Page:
• 170. Then they piled up their memory and advised me that if I could go in the Notundih to do my fieldwork and tell them,” We have not visited Ramraidi yet…” Because these two villages are rival if they heard about Ramraidi shut their mouths up and will talk to them as if we did not meet the villagers of Ramraidi. Suddenly few peoples gathered around and called them up to join with them. But I convinced them to spend few more time with us. One of the old men continued that they had seen AK-47, 9M and few more kinds of gun during the battle between Jangal Bahini and Harmad. According to them when Maoist’s came in the field they didn’t stop them because they were totally unknown about their intensions. On the day, Jindal was inaugurated; Jangal Bahini planned to blast a bomb near the Kolaichondi to spread fear among the ruling party and harmad. They also protested for the Jindal’s project because they didn’t want to leave the rights over the forest. They also saw Maoists riding on the bike but according to them they are the common man for instance they just look like them. The darkness of night changes the identity of people that time they covered their face with black clothes. One interesting thing they shared with us that Joutha Bahini if called a meeting around 12’O clock at noon then the meeting was held on the 9’O clock at night. BASKOPNA Version 1 What kinds of disturbance occurred during 2008-2011? Question asked by me. He replied ‘here’ and tuned the voice low and told a lot of disturbance held in this place. Then respondent raised the question “maobadi sunechen??” when I said yes; then he explained when the Maoists first came from Lalgar and the disturbance(murder) began to occur then the villagers became panic-stricken because they experienced some horrified events. For example, they experienced that, in one night two villagers suddenly kidnapped and later murdered because they were the members of CPI(M) party. The disturbance started from Lalgarh. He heard that “maobadi asche maobadi asche” (This alarming tone brings fear within the villagers). At that time some villagers clarified that if they don’t joined Janasadaraner Committee there was certain problem occurred in this village like villagers 167 | P a g e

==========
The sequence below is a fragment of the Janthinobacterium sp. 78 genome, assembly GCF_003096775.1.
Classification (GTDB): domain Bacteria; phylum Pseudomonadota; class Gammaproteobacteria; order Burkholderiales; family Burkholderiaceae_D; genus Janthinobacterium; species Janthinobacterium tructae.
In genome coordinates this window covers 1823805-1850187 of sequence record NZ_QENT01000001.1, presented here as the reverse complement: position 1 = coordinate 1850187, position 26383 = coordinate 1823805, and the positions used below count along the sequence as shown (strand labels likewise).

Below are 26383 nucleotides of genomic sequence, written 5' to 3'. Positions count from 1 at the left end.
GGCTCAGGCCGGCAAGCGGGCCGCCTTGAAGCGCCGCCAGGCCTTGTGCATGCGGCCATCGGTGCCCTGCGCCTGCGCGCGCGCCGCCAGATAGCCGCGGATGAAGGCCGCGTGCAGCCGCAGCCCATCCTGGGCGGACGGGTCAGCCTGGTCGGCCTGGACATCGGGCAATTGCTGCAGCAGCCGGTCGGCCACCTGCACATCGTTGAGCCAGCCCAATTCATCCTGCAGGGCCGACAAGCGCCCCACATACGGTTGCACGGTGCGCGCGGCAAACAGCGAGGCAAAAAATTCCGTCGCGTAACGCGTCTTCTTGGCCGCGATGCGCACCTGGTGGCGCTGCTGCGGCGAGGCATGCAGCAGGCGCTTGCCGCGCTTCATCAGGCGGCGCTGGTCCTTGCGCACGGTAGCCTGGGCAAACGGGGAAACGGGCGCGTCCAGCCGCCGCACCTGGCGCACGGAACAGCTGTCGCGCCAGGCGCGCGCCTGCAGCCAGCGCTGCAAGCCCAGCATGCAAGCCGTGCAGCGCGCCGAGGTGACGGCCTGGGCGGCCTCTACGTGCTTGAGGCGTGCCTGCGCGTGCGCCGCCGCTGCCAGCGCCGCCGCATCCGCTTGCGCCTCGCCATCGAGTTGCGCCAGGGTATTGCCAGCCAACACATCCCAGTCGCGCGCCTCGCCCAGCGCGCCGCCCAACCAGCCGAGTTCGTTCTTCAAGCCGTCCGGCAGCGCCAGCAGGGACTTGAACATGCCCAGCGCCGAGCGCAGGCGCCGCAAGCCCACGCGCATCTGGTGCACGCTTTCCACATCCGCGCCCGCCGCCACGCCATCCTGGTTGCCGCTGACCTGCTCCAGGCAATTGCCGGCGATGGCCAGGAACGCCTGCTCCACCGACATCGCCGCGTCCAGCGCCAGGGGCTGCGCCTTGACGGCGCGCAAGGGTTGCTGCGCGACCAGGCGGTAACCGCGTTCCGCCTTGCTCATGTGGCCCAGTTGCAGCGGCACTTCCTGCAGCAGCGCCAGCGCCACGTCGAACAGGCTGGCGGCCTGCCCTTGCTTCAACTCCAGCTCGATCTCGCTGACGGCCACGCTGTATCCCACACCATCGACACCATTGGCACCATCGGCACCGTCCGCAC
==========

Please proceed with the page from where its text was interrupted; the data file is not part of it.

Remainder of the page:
• 171. were murdered by them. Later they realized Janasadaraner committee and Maoists were incorporated. Due to fear and tensional situation all villagers were joined in Janasadharaner committee. Janasadaraner committee held meetings in no specific place. Meetings held in mainly forest and field. Villagers were must go to the meeting at that they fixed. “Akhon Jodi bole meeting ache 4 tar somoy takhone jete hobe… Jetei hobe”.(Joining the meeting was compulsory for each family. The disturbance created the fear among the villagers). Who got the information about this meeting? They got the information of meeting from the villagers who were against the CPIM party. They went to meeting. “Thik ache gelam. Bachte to hobe”( If they were not attained the meeting, they feared about their life.) Who were the speakers in meetings? Leaders of “Janasadaraner” committee with armed Maoists were addressed the speech. What kinds of speeches they delivered? They told that villagers must be prevented the police, forest guards and any governmental agencies to entering in their village. Their agenda was CPIM party members illegally take governmental money. “Our war was against the CPIM party”. They took program like bit office firing. They went to that place with huge amount of (5,000) people and vandalized the bit office quarters and office. They were not willing to do this work. Because villagers know the work was bad but they had nothing to do on this matter. “Amar icha nei ami dekchi kaj ta onnay. Upay to nei. Amakeo jete hobe oi jaigay na gele muskil ache”(The fear of Maoists/Janasadaraner committee worked on the people at that time. Villagers know the work was wrong. But due to they and their family survival they must done this job otherwise its threat for their family). They burnt CPIM leader houses and also two CPIM party members were murdered by them. “CPIM r ghor purea dilo. Tarpor 2 jon CPIM neta murder holo takhon amader sonkar sisti holo”. (They were much more feared after these incidences.) Then “ora” (representative of Maoists) told villagers were appointed as night guard. Because they want the police to enter the village. I had also done this job in day and night. All the roads blocked, outsiders don’t entered the village. I asked, all the people of this village worked as night guard? Yes, He replied and repetitively said all the people of village worked as night guard alternatively. Maoists/Janasadaraner committee leaders prepared the list of villagers who worked as night guard for that day. If you don’t worked as night guard then what happened? They beat the unwilling villagers. Leaders of Janasadarener committee in our village told us if you don’t work as night guard, we informed the Maoists. They came and 168 | P a g e